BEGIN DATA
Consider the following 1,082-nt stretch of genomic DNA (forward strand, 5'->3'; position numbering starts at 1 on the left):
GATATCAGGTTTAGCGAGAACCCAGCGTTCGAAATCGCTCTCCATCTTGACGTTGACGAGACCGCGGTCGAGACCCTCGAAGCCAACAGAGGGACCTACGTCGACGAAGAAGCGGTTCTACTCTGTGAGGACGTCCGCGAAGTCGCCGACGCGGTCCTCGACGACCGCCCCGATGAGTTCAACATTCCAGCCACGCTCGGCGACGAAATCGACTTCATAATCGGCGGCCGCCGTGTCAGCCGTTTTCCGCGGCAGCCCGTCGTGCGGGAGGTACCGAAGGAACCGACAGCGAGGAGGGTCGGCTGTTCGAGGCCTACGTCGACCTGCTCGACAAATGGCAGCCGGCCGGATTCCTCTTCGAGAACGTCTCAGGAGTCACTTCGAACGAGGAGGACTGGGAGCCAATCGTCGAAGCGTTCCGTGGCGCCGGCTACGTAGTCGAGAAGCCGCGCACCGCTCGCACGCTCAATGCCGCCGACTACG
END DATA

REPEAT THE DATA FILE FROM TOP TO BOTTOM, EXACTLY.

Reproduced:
Consider the following 1,082-nt stretch of genomic DNA (forward strand, 5'->3'; position numbering starts at 1 on the left):
GATATCAGGTTTAGCGAGAACCCAGCGTTCGAAATCGCTCTCCATCTTGACGTTGACGAGACCGCGGTCGAGACCCTCGAAGCCAACAGAGGGACCTACGTCGACGAAGAAGCGGTTCTACTCTGTGAGGACGTCCGCGAAGTCGCCGACGCGGTCCTCGACGACCGCCCCGATGAGTTCAACATTCCAGCCACGCTCGGCGACGAAATCGACTTCATAATCGGCGGCCGCCGTGTCAGCCGTTTTCCGCGGCAGCCCGTCGTGCGGGAGGTACCGAAGGAACCGACAGCGAGGAGGGTCGGCTGTTCGAGGCCTACGTCGACCTGCTCGACAAATGGCAGCCGGCCGGATTCCTCTTCGAGAACGTCTCAGGAGTCACTTCGAACGAGGAGGACTGGGAGCCAATCGTCGAAGCGTTCCGTGGCGCCGGCTACGTAGTCGAGAAGCCGCGCACCGCTCGCACGCTCAATGCCGCCGACTACG